In this post, I'm looking at the relationships between Edward II and his four eldest nieces Eleanor, Margaret and Elizabeth de Clare and Joan of Bar. I'm excluding his nieces Eleanor and Margaret de Bohun as, until the end of his reign, they were too young for him to form much kind of relationship with them - at least, one that I can discern from surviving records - and Mary de Monthermer (half-sister of the de Clare sisters) as I haven't found much information about how she got on with Edward. Mary's younger sister Joan de Monthermer was a nun at Amesbury Priory and I know nothing else about her at all. Edward's remaining nieces Margaret and Alice of Norfolk and Joan and Margaret of Kent, daughters of his half-brothers Thomas and Edmund, were either born in the last few years of his reign or afterwards, and are thus also excluded. Just to clarify, of Edward II's five older sisters, three (Eleanor, Joan and Elizabeth) had daughters, and so did both of his younger half-brothers.
Joan of Bar (born 1295 or 1296) was the only daughter of Edward's eldest sister Eleanor (1269-1298) and her husband Count Henri III of Bar, and the three de Clare sisters, born 1292, 1294 and 1295, were daughters of his second eldest sister Joan of Acre (1272-1307) and her first husband Gilbert 'the Red' de Clare, earl of Gloucester. The four women were not too much younger than their uncle, who was born in 1284.
Eleanor de Clare, Lady Despenser (1292-1337)
I think it's very clear that Eleanor, who was only eight and a half years his junior, was Edward II's favourite niece and that the two were very close. In 1310, he paid a messenger named John Chaucomb twenty marks for bringing him news of her (the news is not specified but was perhaps that she had borne a child), and early in his reign he even paid her expenses out of court, a sign of great favour. Eleanor was selected as a lady-in-waiting to Queen Isabella in 1311/12, a year when Isabella's accounts happen to survive, and certainly in other years as well; she was with Isabella at Tynemouth in the autumn of 1322, for example. At some uncertain date, probably in 1326, Edward put Eleanor in charge of the household of his second son John of Eltham, and in October 1326 left her in charge of the Tower of London when he and Eleanor's husband Hugh Despenser fled from the city, both signs of his trust in her. In 1323, a royal ship named after her appears on record, La Alianore la Despensere, and in the same year, Edward paid her expenses at the royal manor of Cowick and gave her a large cash gift when she was ill following childbirth.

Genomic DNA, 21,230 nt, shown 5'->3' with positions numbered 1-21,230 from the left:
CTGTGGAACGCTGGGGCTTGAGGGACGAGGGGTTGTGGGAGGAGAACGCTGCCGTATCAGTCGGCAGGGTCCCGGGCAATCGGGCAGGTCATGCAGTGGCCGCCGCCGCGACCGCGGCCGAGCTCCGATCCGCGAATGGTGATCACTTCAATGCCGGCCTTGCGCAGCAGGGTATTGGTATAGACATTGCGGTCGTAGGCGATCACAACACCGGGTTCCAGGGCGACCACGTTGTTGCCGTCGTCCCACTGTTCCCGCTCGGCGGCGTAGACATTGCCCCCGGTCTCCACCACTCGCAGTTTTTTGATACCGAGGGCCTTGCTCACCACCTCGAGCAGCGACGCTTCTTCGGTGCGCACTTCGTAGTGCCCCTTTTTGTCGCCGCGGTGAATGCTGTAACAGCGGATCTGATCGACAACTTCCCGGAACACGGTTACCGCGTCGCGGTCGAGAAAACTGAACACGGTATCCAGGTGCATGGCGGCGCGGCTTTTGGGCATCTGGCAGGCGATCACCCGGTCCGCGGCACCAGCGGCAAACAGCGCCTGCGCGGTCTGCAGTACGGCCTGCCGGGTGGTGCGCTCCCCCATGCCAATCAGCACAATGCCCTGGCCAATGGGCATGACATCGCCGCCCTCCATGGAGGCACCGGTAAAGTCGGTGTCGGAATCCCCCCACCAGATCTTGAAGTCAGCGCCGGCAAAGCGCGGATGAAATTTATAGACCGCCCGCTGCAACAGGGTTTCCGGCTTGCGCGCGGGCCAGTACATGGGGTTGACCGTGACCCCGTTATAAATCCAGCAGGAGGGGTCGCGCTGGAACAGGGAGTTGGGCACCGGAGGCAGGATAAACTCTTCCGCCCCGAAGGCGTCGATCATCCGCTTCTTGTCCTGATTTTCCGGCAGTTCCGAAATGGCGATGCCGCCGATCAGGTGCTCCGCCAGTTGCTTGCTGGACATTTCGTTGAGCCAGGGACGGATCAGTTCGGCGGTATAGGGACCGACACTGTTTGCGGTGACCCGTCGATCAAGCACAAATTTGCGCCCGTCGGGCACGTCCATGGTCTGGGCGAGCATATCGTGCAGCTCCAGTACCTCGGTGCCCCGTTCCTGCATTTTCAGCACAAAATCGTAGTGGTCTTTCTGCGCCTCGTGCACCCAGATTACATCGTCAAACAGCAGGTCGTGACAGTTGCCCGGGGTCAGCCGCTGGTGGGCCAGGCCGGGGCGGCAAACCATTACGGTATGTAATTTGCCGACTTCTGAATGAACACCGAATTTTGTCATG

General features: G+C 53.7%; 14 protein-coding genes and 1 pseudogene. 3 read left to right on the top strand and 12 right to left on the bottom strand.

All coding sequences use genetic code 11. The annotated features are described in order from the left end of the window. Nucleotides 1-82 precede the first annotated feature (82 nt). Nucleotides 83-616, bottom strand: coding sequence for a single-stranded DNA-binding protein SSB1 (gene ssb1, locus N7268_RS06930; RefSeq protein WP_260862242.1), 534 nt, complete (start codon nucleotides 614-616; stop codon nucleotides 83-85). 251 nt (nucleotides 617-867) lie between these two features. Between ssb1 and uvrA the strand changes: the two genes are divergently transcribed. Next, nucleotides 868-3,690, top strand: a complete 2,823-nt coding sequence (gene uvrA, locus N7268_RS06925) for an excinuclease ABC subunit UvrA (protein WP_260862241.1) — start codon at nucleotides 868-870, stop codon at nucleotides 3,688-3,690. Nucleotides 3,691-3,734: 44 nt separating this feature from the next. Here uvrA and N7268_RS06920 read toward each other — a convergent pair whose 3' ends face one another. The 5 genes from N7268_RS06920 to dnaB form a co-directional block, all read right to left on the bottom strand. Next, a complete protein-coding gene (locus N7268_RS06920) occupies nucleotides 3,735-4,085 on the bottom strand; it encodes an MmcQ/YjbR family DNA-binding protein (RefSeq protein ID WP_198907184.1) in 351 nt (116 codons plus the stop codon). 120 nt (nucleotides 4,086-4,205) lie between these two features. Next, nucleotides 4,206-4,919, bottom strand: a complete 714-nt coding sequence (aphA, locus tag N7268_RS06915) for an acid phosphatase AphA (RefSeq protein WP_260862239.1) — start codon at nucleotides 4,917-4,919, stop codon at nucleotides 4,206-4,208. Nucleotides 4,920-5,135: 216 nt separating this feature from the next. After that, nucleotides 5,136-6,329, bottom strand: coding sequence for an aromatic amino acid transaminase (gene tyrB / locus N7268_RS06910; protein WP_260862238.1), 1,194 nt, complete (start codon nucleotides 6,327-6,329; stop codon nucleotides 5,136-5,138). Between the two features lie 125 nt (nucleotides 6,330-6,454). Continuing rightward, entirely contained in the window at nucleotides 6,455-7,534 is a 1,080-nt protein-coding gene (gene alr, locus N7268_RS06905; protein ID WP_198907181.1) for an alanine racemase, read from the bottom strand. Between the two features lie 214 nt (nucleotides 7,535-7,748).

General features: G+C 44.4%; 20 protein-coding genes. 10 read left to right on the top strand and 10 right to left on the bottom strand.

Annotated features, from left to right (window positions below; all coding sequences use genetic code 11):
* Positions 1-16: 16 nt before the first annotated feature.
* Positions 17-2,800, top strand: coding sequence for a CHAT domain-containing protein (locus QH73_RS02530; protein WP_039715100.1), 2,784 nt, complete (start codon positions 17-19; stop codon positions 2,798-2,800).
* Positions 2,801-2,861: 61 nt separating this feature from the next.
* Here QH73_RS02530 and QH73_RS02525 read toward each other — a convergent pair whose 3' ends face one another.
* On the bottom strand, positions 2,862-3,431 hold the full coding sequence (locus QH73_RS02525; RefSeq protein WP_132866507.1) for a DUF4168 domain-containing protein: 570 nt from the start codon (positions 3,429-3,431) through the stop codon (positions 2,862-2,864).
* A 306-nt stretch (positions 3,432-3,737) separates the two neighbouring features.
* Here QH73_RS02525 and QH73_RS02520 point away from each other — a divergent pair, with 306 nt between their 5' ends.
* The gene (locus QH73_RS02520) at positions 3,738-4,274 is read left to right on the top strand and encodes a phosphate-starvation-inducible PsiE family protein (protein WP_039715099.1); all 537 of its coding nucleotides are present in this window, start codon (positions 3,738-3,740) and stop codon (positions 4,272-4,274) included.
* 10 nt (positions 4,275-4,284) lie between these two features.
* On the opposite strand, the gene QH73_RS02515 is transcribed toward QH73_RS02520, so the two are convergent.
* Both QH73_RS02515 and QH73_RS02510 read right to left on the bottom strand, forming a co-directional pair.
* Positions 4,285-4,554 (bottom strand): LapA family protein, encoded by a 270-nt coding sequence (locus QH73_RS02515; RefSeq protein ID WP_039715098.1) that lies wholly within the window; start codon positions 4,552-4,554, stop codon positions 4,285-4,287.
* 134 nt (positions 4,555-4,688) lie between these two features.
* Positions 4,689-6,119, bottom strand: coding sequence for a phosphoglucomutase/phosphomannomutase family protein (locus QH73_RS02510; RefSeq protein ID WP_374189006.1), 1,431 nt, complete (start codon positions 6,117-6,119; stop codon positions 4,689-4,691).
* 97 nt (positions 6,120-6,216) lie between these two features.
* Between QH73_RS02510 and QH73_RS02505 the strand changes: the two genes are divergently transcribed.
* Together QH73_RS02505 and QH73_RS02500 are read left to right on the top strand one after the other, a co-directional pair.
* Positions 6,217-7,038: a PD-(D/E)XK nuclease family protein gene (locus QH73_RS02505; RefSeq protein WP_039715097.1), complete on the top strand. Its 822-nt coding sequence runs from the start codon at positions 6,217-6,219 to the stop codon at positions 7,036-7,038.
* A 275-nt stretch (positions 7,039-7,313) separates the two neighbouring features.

Edward's last chamber account of July 1325 to October 1326 fortuitously survives intact, the only one of his chamber accounts to do so (there are some fragments from 1322 to 1324, and that's it otherwise), and it is from here that a much fuller picture of Edward and Eleanor's very close relationship emerges. They spent quite a bit of time together - it's hard to tell for sure but perhaps even more than Edward spent with his 'favourite', Eleanor's husband Hugh - and wrote each other letters and sent each other numerous gifts when apart. In July 1326 they dined privately together in the park of Windsor Castle, and Eleanor is recorded several times as being present with the king when he sailed up and down the Thames west of London that summer, and he sometimes bought her fish. (You really can't get away from fish for very long in Edward's chamber accounts.) On 2 December 1325, Edward made a quick trip from Westminster to the royal palace of Sheen for the sole purpose of visiting Eleanor, taking only eight attendants with him, and gave her a gift of a hundred marks; he had also been paying her expenses there since at least October. She was heavily pregnant at the time of the visit or had just given birth, as a few days later the king made an offering of thirty shillings to give thanks to God for the prompt delivery of Eleanor's child. Did he sail down the Thames to see her because he'd heard that her baby had been born? The entry says "Paid to my lady, Lady Eleanor Despenser, as a gift, by the hands of the king himself, when the king went from Westminster to Sheen to my said lady and returned to Westminster the same night...". (Guess what Edward bought on his way to see Eleanor in Sheen? That's right! Fish!) A Flemish chronicle actually claims that Edward and Eleanor had an incestuous affair and that Eleanor was imprisoned after Edward's downfall in case she was pregnant by him, though no English chronicler states this. For myself, I really wouldn't want to accuse them of incest without more compelling evidence, though it does seem to me that perhaps there was a little more going on between them than an uncle-niece relationship. Hmmmm.